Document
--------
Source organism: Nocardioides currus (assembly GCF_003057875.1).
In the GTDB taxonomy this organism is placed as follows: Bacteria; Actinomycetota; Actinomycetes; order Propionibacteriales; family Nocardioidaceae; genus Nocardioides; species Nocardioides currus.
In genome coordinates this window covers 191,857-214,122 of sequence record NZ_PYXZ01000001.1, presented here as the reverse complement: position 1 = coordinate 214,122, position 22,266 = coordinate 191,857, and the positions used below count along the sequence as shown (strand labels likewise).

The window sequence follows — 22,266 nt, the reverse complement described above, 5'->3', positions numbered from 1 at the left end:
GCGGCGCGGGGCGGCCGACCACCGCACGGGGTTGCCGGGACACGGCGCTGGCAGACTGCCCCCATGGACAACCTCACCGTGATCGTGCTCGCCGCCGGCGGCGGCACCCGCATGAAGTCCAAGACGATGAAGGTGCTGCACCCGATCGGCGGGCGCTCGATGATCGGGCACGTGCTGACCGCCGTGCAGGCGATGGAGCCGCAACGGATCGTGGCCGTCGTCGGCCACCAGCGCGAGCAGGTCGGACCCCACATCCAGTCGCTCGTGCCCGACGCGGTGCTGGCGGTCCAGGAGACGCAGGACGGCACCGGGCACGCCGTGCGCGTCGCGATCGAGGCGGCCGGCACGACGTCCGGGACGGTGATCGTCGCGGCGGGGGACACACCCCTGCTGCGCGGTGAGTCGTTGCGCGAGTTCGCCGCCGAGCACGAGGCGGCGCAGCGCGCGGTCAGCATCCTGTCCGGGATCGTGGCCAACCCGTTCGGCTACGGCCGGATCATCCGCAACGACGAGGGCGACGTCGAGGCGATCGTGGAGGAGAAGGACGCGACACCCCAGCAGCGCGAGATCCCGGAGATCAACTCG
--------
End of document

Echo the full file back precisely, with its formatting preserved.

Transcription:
Source organism: Nocardioides currus (assembly GCF_003057875.1).
In the GTDB taxonomy this organism is placed as follows: Bacteria; Actinomycetota; Actinomycetes; order Propionibacteriales; family Nocardioidaceae; genus Nocardioides; species Nocardioides currus.
In genome coordinates this window covers 191,857-214,122 of sequence record NZ_PYXZ01000001.1, presented here as the reverse complement: position 1 = coordinate 214,122, position 22,266 = coordinate 191,857, and the positions used below count along the sequence as shown (strand labels likewise).

The window sequence follows — 22,266 nt, the reverse complement described above, 5'->3', positions numbered from 1 at the left end:
GCGGCGCGGGGCGGCCGACCACCGCACGGGGTTGCCGGGACACGGCGCTGGCAGACTGCCCCCATGGACAACCTCACCGTGATCGTGCTCGCCGCCGGCGGCGGCACCCGCATGAAGTCCAAGACGATGAAGGTGCTGCACCCGATCGGCGGGCGCTCGATGATCGGGCACGTGCTGACCGCCGTGCAGGCGATGGAGCCGCAACGGATCGTGGCCGTCGTCGGCCACCAGCGCGAGCAGGTCGGACCCCACATCCAGTCGCTCGTGCCCGACGCGGTGCTGGCGGTCCAGGAGACGCAGGACGGCACCGGGCACGCCGTGCGCGTCGCGATCGAGGCGGCCGGCACGACGTCCGGGACGGTGATCGTCGCGGCGGGGGACACACCCCTGCTGCGCGGTGAGTCGTTGCGCGAGTTCGCCGCCGAGCACGAGGCGGCGCAGCGCGCGGTCAGCATCCTGTCCGGGATCGTGGCCAACCCGTTCGGCTACGGCCGGATCATCCGCAACGACGAGGGCGACGTCGAGGCGATCGTGGAGGAGAAGGACGCGACACCCCAGCAGCGCGAGATCCCGGAGATCAACTCG